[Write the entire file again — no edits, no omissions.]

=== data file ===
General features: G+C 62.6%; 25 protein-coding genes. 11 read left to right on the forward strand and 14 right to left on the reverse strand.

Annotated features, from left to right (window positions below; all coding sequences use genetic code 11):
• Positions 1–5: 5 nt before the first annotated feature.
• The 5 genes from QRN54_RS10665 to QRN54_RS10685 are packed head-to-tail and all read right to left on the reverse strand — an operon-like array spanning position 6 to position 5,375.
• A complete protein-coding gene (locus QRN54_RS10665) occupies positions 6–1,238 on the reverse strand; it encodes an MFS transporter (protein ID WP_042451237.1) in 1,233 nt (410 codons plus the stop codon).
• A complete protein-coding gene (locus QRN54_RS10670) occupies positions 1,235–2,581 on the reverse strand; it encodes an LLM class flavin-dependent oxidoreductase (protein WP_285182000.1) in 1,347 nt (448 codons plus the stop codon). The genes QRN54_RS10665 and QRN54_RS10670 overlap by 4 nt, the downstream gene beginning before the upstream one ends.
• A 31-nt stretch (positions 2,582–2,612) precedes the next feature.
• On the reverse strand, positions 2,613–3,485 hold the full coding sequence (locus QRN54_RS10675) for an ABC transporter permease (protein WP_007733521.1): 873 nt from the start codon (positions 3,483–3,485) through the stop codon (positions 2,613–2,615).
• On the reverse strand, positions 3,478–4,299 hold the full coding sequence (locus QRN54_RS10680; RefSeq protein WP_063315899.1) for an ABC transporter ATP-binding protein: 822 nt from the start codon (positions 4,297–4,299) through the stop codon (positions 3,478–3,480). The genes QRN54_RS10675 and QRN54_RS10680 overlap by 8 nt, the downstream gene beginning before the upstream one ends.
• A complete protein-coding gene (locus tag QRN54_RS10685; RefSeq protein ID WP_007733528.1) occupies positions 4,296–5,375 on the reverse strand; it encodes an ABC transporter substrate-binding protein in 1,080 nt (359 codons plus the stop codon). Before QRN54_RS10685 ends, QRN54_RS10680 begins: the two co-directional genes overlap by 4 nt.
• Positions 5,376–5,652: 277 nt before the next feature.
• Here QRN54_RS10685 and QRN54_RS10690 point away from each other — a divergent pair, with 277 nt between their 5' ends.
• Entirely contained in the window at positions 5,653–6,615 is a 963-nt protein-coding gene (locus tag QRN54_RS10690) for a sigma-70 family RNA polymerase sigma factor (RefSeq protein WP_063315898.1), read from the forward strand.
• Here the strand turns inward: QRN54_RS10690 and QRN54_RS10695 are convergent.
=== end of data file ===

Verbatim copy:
General features: G+C 62.6%; 25 protein-coding genes. 11 read left to right on the forward strand and 14 right to left on the reverse strand.

Annotated features, from left to right (window positions below; all coding sequences use genetic code 11):
• Positions 1–5: 5 nt before the first annotated feature.
• The 5 genes from QRN54_RS10665 to QRN54_RS10685 are packed head-to-tail and all read right to left on the reverse strand — an operon-like array spanning position 6 to position 5,375.
• A complete protein-coding gene (locus QRN54_RS10665) occupies positions 6–1,238 on the reverse strand; it encodes an MFS transporter (protein ID WP_042451237.1) in 1,233 nt (410 codons plus the stop codon).
• A complete protein-coding gene (locus QRN54_RS10670) occupies positions 1,235–2,581 on the reverse strand; it encodes an LLM class flavin-dependent oxidoreductase (protein WP_285182000.1) in 1,347 nt (448 codons plus the stop codon). The genes QRN54_RS10665 and QRN54_RS10670 overlap by 4 nt, the downstream gene beginning before the upstream one ends.
• A 31-nt stretch (positions 2,582–2,612) precedes the next feature.
• On the reverse strand, positions 2,613–3,485 hold the full coding sequence (locus QRN54_RS10675) for an ABC transporter permease (protein WP_007733521.1): 873 nt from the start codon (positions 3,483–3,485) through the stop codon (positions 2,613–2,615).
• On the reverse strand, positions 3,478–4,299 hold the full coding sequence (locus QRN54_RS10680; RefSeq protein WP_063315899.1) for an ABC transporter ATP-binding protein: 822 nt from the start codon (positions 4,297–4,299) through the stop codon (positions 3,478–3,480). The genes QRN54_RS10675 and QRN54_RS10680 overlap by 8 nt, the downstream gene beginning before the upstream one ends.
• A complete protein-coding gene (locus tag QRN54_RS10685; RefSeq protein ID WP_007733528.1) occupies positions 4,296–5,375 on the reverse strand; it encodes an ABC transporter substrate-binding protein in 1,080 nt (359 codons plus the stop codon). Before QRN54_RS10685 ends, QRN54_RS10680 begins: the two co-directional genes overlap by 4 nt.
• Positions 5,376–5,652: 277 nt before the next feature.
• Here QRN54_RS10685 and QRN54_RS10690 point away from each other — a divergent pair, with 277 nt between their 5' ends.
• Entirely contained in the window at positions 5,653–6,615 is a 963-nt protein-coding gene (locus tag QRN54_RS10690) for a sigma-70 family RNA polymerase sigma factor (RefSeq protein WP_063315898.1), read from the forward strand.
• Here the strand turns inward: QRN54_RS10690 and QRN54_RS10695 are convergent.